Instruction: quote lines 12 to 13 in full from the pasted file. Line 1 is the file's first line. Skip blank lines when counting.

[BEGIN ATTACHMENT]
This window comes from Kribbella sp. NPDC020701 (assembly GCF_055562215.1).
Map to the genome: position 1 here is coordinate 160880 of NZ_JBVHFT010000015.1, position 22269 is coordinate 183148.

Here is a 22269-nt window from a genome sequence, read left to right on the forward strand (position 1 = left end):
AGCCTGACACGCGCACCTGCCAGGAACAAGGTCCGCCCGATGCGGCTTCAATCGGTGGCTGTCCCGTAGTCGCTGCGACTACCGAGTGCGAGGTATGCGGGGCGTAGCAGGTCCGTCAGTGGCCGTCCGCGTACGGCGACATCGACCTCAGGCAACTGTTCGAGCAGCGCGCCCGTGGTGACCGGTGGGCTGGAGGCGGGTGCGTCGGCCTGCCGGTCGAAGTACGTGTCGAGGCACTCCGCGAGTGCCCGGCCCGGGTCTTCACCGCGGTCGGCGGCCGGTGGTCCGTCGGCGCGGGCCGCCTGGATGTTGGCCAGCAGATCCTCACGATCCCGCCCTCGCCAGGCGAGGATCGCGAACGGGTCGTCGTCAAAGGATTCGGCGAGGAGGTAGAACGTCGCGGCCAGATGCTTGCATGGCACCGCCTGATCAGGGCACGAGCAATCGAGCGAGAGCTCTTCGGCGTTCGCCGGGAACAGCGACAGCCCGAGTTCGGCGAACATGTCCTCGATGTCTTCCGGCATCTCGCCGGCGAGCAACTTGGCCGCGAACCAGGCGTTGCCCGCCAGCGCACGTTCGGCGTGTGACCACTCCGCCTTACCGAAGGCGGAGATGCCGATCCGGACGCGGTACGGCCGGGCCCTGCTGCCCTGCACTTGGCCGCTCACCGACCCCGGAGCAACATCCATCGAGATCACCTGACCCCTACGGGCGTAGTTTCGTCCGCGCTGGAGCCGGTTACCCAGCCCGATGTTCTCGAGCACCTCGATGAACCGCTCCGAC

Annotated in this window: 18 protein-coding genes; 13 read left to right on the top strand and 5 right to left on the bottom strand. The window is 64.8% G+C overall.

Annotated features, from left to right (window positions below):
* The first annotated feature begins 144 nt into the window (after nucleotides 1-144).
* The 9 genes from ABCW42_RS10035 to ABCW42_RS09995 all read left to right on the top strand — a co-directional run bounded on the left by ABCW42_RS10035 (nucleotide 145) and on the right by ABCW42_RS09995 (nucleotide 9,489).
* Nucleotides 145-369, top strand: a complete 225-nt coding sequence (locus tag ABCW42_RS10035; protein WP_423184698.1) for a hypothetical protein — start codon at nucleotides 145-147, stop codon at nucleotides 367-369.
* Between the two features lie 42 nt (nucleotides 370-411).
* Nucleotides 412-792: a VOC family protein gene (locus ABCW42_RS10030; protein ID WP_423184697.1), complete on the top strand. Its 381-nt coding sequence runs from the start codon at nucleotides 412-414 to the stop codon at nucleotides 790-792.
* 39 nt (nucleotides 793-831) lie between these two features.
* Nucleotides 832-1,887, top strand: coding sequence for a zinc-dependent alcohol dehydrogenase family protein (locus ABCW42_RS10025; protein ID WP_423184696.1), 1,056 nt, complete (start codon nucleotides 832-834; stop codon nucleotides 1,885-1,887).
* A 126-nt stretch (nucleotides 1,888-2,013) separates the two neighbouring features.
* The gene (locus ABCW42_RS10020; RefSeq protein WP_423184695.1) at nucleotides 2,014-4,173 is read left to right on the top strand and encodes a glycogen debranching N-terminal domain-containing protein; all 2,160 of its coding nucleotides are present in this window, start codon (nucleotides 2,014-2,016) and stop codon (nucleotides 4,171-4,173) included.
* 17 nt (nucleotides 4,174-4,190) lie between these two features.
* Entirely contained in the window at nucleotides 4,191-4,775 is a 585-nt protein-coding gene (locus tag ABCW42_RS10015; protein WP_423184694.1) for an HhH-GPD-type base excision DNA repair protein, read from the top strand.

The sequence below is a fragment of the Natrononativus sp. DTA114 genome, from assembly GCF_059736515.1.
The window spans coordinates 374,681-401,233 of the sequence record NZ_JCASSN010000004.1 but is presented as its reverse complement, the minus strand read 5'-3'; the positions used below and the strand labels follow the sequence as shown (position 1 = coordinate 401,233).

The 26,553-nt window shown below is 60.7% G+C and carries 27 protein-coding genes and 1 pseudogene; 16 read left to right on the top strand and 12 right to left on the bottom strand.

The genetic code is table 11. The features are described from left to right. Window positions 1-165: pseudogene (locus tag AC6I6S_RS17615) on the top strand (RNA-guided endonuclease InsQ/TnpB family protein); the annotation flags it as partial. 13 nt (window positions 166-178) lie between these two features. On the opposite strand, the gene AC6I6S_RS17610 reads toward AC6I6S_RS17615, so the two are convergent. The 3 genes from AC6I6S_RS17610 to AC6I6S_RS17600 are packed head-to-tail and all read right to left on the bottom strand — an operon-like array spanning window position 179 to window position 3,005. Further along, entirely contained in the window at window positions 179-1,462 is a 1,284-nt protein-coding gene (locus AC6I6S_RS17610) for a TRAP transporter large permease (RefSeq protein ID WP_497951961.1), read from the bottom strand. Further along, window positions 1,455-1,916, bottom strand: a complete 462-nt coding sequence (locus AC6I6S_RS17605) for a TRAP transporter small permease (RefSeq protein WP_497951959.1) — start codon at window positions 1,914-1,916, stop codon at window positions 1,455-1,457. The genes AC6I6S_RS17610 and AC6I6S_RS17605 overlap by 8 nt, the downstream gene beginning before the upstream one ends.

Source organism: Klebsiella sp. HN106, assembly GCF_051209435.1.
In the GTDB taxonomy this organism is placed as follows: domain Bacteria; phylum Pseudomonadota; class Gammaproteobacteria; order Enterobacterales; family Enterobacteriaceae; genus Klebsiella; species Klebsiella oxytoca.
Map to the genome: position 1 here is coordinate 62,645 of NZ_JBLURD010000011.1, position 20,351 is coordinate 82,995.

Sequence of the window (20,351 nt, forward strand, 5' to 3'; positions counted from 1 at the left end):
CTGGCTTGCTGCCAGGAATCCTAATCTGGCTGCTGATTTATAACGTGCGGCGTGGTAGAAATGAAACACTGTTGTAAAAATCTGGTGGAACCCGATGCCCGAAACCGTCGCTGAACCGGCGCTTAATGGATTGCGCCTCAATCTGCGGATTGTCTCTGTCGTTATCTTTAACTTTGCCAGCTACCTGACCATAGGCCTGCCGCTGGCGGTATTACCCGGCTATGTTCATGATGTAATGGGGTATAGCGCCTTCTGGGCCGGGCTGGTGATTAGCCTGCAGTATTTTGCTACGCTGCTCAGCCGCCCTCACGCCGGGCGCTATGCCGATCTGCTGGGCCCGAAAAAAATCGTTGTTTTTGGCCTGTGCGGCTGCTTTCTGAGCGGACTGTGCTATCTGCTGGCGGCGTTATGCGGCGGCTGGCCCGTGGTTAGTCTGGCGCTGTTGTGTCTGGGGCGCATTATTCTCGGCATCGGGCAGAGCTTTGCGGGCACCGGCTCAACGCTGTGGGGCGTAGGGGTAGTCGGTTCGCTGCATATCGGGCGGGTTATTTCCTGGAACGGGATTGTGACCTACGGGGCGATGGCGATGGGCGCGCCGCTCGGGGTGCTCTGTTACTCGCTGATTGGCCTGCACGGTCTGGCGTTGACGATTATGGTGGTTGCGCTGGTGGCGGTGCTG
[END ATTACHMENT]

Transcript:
* 39 nt (nucleotides 793-831) lie between these two features.
* Nucleotides 832-1,887, top strand: coding sequence for a zinc-dependent alcohol dehydrogenase family protein (locus ABCW42_RS10025; protein ID WP_423184696.1), 1,056 nt, complete (start codon nucleotides 832-834; stop codon nucleotides 1,885-1,887).